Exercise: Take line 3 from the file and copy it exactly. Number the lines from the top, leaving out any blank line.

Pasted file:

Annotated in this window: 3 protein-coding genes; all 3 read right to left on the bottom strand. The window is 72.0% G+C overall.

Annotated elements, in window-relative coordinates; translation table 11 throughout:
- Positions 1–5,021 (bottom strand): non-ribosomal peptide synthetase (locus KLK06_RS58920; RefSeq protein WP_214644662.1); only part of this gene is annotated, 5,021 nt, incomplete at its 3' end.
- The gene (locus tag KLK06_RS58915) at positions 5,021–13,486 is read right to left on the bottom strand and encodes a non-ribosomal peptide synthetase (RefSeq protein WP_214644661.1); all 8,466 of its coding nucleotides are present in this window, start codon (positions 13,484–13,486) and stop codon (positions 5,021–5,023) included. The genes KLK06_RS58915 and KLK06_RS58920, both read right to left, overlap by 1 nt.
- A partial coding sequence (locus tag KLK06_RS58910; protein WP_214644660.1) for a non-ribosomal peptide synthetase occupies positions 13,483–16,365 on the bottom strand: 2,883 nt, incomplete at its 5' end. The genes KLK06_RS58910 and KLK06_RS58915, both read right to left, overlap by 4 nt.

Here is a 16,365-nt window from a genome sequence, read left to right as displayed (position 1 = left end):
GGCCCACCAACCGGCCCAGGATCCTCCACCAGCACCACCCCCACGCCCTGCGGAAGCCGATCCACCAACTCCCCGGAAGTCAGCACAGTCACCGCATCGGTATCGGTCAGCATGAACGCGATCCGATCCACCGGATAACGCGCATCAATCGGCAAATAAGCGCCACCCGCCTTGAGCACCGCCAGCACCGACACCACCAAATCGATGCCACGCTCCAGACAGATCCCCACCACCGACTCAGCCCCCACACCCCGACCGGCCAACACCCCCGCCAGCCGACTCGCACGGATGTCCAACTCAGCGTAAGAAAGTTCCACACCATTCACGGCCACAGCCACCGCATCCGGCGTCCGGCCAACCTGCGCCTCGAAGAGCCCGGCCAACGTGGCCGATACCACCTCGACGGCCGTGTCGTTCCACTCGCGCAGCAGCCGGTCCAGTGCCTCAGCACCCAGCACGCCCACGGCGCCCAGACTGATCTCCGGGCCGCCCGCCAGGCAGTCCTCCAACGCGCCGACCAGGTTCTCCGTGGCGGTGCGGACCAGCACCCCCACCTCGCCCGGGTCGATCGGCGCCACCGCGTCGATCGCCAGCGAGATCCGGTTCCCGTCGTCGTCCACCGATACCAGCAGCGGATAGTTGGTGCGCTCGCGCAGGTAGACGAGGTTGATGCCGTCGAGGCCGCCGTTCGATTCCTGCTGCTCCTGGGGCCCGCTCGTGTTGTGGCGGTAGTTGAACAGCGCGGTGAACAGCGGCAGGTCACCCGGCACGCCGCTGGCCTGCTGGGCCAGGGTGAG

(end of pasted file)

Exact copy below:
- Positions 1–5,021 (bottom strand): non-ribosomal peptide synthetase (locus KLK06_RS58920; RefSeq protein WP_214644662.1); only part of this gene is annotated, 5,021 nt, incomplete at its 3' end.